Roseberry’s exploration of Schiaparelli’s relationship with women — emphasizing their power to reinvent themselves — was clear. “The context of this collection, which honors Elsa’s singular gift for rebirth, is second only to its form,” he said.

Reflecting on the bond between fashion and wearers, Roseberry remarked: “People don’t buy Schiaparelli; they collect it.” This sentiment resonated throughout the collection, offering garments that were not merely fashion statements but pieces of history and art meant to be treasured.

Van Herpen breaks the mold

Iris van Herpen presented her couture as sculptures in what the house called a “profound shift” in the Dutch designer’s trajectory.

“For a long time I’ve been working on expanding people’s perception of how fashion and art can be symbiotic,” van Herpen said. She compared her techniques in couture, such as draping directly on the mannequin, to sculpting.

“Even though we call one practice ‘haute couture’ and the other ‘art,’ to me, it’s one universe,” she said.

Van Herpen unveiled her collection amid her new large-scale, monumental pieces at a “hybrid" show. They were crafted with innovative techniques on tulle surfaces and suspended via steel tubes.

While preparing her retrospective in Paris' Musée des Arts Décoratifs that recently closed, van Herpen realized a longstanding ambition to delve into sculpture and painting. Her new works, developed over a year, reconnect with nature and the freedom of slowing down. Her move to a tranquil residence outside Amsterdam fostered this idea.

“The little transformations that happen every day fiercely inspire me,” she said.

The fall couture dovetailed with similar themes. Gravity-defying, slowed-down silhouettes and ethereal draping embraced the couturier’s signature three-dimensional printing and silk folding. The Umwelt and Aeromorphosis gowns featured a gradient of pearls mimicking cyclonic sculptures, while the transparent Ataraxy dress, sculpted with a heat gun, captured the sense of floating away. They held a Renaissance-like feel.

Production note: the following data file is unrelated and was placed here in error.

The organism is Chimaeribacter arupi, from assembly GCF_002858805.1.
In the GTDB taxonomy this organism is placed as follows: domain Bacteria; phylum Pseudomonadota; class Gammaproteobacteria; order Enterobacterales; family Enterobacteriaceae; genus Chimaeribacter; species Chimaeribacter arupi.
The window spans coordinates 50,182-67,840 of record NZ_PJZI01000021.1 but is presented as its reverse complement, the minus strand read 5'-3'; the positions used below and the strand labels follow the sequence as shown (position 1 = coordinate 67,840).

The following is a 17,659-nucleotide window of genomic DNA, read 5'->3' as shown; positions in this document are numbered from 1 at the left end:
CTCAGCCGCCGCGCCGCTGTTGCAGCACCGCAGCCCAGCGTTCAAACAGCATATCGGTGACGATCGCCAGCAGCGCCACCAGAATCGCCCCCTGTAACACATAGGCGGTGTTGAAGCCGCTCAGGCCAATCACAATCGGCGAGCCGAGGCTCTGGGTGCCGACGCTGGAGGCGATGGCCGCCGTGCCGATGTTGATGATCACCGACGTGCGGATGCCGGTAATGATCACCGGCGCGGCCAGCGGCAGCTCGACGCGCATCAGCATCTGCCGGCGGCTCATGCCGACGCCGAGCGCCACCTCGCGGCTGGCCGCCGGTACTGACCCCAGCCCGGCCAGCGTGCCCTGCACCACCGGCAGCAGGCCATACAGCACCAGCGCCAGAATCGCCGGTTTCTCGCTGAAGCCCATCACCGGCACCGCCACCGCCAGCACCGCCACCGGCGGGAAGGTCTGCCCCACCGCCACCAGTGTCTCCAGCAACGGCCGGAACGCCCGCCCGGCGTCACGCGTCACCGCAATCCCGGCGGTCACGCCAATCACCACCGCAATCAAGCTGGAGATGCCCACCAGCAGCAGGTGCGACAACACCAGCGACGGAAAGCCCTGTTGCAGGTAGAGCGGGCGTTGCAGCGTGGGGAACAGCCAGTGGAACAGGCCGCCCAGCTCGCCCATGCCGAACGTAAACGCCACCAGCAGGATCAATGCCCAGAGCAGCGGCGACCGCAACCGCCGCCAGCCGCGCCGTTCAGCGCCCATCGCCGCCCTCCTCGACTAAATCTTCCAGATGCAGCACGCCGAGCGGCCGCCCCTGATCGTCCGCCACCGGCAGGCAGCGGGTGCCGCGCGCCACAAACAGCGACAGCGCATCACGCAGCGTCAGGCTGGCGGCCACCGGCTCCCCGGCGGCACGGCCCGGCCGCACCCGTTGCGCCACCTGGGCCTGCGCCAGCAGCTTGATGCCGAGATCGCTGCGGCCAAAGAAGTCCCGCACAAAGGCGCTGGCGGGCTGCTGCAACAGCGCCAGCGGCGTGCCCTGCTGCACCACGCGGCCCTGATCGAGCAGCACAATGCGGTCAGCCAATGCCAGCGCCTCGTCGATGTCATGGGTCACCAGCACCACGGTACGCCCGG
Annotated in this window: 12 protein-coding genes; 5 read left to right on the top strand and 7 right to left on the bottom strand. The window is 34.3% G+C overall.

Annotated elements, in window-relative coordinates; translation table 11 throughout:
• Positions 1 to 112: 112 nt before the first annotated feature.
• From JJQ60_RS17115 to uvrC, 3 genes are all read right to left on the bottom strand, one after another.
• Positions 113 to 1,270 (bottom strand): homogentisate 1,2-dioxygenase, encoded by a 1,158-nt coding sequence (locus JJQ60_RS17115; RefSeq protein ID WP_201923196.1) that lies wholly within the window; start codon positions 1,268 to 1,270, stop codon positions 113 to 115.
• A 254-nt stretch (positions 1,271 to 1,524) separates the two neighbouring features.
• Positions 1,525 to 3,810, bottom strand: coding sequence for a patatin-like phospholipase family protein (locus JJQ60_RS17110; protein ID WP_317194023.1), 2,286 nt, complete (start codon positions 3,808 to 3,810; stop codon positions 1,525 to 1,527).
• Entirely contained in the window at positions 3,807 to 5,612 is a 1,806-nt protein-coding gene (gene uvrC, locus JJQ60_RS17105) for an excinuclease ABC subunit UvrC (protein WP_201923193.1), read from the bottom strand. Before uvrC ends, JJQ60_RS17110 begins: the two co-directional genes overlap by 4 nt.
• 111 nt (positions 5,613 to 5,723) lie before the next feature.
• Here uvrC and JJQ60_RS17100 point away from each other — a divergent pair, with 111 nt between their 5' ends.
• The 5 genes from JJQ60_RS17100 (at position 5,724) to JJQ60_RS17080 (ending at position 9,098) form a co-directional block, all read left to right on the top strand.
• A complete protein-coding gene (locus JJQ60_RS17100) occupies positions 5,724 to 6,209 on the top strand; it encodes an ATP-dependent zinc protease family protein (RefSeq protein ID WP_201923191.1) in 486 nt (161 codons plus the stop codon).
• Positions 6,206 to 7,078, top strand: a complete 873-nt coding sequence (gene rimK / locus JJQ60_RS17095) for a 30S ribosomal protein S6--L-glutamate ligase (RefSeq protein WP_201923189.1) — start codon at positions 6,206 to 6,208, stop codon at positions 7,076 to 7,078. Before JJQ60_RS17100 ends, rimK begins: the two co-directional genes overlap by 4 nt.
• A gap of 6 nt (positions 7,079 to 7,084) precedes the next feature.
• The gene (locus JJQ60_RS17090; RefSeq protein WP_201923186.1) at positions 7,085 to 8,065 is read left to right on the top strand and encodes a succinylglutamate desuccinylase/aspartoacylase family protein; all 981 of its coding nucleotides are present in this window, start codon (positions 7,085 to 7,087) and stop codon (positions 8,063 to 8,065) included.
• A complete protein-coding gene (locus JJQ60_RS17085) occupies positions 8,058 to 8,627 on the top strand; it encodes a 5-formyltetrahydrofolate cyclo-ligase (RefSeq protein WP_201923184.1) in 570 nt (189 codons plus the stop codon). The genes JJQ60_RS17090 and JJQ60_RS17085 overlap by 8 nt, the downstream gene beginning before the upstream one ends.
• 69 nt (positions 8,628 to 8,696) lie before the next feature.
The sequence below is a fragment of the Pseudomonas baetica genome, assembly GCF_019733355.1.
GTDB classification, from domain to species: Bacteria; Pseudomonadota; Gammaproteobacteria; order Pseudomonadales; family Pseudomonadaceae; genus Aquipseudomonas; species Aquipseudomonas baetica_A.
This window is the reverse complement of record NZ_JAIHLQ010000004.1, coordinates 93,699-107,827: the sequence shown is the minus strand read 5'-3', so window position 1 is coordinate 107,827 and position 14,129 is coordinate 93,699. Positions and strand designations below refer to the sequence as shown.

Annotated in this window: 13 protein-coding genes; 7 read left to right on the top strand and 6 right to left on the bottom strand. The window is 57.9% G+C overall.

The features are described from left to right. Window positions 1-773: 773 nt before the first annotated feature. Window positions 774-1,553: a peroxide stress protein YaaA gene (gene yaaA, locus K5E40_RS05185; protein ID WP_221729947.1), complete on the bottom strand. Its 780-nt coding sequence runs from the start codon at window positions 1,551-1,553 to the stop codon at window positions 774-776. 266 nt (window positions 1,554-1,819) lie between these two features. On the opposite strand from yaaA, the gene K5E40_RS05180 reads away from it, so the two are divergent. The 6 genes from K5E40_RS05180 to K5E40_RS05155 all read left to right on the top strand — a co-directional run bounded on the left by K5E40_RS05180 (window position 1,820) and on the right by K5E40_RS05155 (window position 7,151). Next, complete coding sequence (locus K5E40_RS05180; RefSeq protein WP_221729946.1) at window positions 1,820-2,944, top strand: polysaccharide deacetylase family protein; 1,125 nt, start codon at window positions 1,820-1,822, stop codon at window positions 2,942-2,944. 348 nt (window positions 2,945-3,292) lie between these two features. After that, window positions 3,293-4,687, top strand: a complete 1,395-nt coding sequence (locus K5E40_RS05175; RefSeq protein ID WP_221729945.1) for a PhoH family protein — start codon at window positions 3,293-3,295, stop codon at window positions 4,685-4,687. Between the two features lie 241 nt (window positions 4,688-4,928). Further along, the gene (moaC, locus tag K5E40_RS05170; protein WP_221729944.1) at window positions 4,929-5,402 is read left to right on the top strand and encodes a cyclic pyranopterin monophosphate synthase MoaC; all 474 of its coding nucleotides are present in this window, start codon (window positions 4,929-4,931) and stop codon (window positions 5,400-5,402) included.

Honoring Japanese craftsmanship, the Sensorium dress was crafted from obi fabric, which evoked a sense of spirituality and peace.

Froth, flowers and illusions at Valli

Froth, flowers, and more than meets the eye — that’s the signature of Giambattista Valli, the master of couture illusions. Known for his sumptuous off-kilter silhouettes, the Italian designer once again delivered one of the most highly anticipated shows of the Paris couture calendar.

His collections often merge Italian ebullience with Parisian flirty nonchalance, creating a distinct yet harmonious blend.

A pink silk gown that might have seemed classical was given a contemporary lift, with unexpected segments pulled up in an avant-garde twist. Adding to the visual spectacle, the model’s face was painted blue, evoking an ethereal, otherworldly Eastern aura reminiscent of Valli’s penchant for blending classicism with modernity.

His mastery in creating weightless volumes and intricate draping was evident throughout. A lilac bridal dress showcased his signature florals, with petals falling down the tulle haphazardly, mimicking the natural shedding of a dying flower — a poetic nod to nature’s fleeting beauty.

Another veiled bridal look featured an acid gold frothing beam around the bust, a statement piece that combined Valli’s love for volume and fashion-forward color clashes.

Thomas Adamson, The Associated Press